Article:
Gabriel Tarde

I’ve been reading some of the books of Gabriel Tarde, a French sociologist of the 1890s, once famous, the intellectual antagonist of Durkheim (but Durkheim won). I started looking at Tarde out of idle curiosity, but now I’m glad I did…

In the 20th century, Tarde was almost totally forgotten; but Gilles Deleuze was interested in him, and so (more recently) are some of the students and allies of Deleuze, most notably Bruno Latour (whose remarkable discussion of Tarde may be found here).
Anyway, reading Tarde is an unexpected pleasure. The guy is so brilliantly wacko that I’m amazed that he was ever taken seriously as a sociologist. He’s more a crazy metaphysician of social (and other) forms of organization, than someone who has anything concrete to say about any actually existing society of his time.
Basically, Tarde opposes the metaphor of society-as-organism that has been widespread in political and social theory ever since the Renaissance (and for all I know, before that as well). Instead of comparing human societies to biological organisms, we should rather compare organisms (and inorganic entities as well, for that matter) to societies. The human body is a society of cells; the cell a society of chemicals and organelles; organic chemicals are societies of simpler molecules, and so on down as far as we can go (and we can go a lot further down now than was the case in Tarde’s time). Star systems, atoms, and sand grains on the beach are no different from human societies.
Tarde denies the existence of higher-level entities (like “society” according to Durkheim). This is an atomism not just of composition, but of organization. There is no such thing as social laws and regulations, social norms, social impositions. There are only power relations among individuals. Certain individuals impose on others; certain individuals are imitated by others. Social coherence is merely the result of imitation on a mass scale, together with raw power impositions.
However, Tarde is not advocating the sort of “individualism” one sees in traditional liberalism, from Adam Smith to the free-market fanatics of today. He insists that he does not reduce society to psychology (as Durkheim’s followers accused him of doing), because what he is interested in is not individual psychology, but inter-individual psychology; not interiority, in other words, but relations between – and not even between individuals, so much as among or between smaller units than individuals, sub-individuals. For Tarde there is little difference between how two individuals in a society relate to one another, and how two thoughts or impulses within a single brain relate to one another.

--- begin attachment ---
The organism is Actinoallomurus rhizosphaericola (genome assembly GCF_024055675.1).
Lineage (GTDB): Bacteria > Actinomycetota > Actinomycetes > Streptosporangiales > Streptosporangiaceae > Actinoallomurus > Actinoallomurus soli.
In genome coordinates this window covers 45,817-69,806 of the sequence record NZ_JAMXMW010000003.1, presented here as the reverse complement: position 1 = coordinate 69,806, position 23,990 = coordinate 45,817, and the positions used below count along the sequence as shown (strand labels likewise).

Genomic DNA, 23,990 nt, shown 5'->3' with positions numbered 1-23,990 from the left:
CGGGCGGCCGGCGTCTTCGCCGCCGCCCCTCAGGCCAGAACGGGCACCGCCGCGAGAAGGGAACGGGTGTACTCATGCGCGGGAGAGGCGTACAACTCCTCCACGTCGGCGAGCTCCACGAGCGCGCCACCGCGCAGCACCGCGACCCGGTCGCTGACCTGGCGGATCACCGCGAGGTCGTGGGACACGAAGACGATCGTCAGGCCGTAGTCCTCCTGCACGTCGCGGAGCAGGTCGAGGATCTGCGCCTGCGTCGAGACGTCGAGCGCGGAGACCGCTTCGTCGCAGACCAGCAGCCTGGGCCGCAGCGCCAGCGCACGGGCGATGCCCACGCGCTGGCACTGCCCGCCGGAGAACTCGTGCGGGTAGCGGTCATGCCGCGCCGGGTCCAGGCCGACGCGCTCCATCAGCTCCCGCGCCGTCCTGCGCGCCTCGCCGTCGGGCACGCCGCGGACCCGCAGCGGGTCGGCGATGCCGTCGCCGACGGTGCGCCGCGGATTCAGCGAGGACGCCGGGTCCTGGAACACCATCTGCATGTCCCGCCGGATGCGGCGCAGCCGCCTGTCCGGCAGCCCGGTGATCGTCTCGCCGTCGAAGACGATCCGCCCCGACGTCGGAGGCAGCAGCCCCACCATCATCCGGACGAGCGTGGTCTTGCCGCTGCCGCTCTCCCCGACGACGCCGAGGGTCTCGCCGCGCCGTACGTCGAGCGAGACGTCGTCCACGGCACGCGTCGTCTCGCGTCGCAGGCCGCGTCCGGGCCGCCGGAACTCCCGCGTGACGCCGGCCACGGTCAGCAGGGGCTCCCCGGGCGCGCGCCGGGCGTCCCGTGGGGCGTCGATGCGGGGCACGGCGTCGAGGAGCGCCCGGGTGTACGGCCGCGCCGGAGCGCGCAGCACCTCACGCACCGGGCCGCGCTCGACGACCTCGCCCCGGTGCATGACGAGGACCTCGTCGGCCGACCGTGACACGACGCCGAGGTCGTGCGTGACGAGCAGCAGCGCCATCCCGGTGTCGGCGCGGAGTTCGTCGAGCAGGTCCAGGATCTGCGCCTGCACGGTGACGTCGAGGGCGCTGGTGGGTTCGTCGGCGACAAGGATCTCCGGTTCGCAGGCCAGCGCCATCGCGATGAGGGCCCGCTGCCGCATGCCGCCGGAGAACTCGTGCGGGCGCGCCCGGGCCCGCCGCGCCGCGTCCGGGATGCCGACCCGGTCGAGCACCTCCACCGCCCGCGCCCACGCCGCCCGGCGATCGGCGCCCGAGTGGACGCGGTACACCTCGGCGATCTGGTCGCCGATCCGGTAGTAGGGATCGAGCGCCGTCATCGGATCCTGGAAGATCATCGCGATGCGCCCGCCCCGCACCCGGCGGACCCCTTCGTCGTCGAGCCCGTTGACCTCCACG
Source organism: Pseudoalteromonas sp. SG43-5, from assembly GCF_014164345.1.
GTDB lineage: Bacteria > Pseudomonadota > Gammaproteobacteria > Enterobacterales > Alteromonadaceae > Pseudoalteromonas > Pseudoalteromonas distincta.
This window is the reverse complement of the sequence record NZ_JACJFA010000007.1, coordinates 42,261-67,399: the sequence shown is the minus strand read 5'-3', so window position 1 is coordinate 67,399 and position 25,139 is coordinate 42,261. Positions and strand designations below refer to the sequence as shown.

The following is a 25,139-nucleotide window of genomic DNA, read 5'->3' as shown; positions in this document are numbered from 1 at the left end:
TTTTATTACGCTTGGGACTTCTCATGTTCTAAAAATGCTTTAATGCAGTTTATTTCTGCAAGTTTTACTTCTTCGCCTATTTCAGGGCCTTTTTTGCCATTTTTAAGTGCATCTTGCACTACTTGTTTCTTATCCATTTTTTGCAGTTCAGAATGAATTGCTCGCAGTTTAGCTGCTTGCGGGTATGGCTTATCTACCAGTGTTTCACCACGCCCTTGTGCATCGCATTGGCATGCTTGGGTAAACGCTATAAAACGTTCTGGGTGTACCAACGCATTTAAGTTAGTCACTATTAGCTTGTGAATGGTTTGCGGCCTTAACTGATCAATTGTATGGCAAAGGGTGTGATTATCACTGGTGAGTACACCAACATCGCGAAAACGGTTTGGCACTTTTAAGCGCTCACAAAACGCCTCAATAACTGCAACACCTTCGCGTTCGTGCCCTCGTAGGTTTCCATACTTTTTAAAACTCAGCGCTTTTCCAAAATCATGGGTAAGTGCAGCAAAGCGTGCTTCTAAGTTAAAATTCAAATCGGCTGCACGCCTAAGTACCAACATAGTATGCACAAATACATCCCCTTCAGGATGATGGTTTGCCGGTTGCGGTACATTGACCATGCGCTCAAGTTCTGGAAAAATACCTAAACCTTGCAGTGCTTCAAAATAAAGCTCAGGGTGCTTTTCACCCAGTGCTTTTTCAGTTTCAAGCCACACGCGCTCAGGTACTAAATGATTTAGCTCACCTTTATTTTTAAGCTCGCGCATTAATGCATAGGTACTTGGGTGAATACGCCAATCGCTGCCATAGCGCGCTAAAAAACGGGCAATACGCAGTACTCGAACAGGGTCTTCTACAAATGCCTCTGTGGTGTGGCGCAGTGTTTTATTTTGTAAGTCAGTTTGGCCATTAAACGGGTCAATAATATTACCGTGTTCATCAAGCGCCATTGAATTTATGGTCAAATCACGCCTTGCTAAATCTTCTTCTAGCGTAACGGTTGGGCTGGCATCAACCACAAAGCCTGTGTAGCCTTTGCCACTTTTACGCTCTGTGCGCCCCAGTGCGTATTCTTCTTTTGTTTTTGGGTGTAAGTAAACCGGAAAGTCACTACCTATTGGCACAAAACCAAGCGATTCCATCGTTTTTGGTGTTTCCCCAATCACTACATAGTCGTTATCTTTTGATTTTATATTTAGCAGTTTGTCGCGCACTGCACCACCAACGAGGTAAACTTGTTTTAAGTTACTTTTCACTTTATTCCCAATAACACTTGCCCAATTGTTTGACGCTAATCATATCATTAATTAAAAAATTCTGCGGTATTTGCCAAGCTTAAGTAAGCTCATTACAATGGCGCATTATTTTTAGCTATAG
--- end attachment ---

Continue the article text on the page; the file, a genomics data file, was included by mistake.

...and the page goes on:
Thus Tarde considers the liberal or bourgeois individual, the self, to be a fiction just as much as anything collective is. Individuals, no less than human societies, are composed of multiple elements that overpower and/or imitate one another. You can’t call Newton the author of the laws of motion any more than you could call 17th Century British society, or King Charles as its representative, the author of those laws. The author is more properly one particular atomistic thought in Newton’s brain, a thought that overpowered the other thoughts in his brain, compelled them to obey it, or seduced them to imitate it.
By a similar argument, it cannot possibly be the case that all hydrogen atoms are uniform and interchangeable. The only explanation for the apparent uniformity of nature is that one particular hydrogen atom dominated the others, forced them to obey it, or induced them to imitate it.
The ultimate motivating forces that move all of the world, whether human beings in society, thoughts in a single brain, or hydrogen atoms in a gas, are according to Tarde belief and desire. There’s nothing else. Rocks and stars, indeed atoms themselves, believe and desire just as we do. At the other extreme, things like ideologies and customs and social classes and bureaucracies can be explained merely as statistical aggregations of particular beliefs and desires, amplified by mass imitation.
Philosophically, Tarde likes to cite Leibniz (for his theory of monads, and his principle of indiscernibles). It is easy to find similarities in idea, if not in tone, to Nietzsche, whom apparently Tarde never mentions.
The reason this is all so brilliant, and so beautifully crazy, is because Tarde simply short-circuits all the bad questions about mediations, representations, and intermediate levels in which social theory has so often been bogged down. This is of course what Deleuze saw in him. Tarde’s naive and delirious metaphysics has the salutary effect of brushing away the tangles of self-reflexive critique that so often leave modernist thought so stuck up its own asshole that it cannot ever take stock of the real world. And he does this in such a way that also leaves no room for the aggressively common-sensical, anti-intellectual positivism and “hard-nosed pragmatism” (read: quantitative social science) that is so often proposed in America as the alternative to “theory.” Instead, we are led to ask questions about beliefs and desires, that work on a microscopic or microsocial level, but that are capable of multiplication and amplification of singular and multiple combinations, with a capacity both for radical innovation, and for co-optation and virulent viral replication. (Sounds a lot like the world of blogs, or of the Internet).

2 Responses to “Gabriel Tarde”

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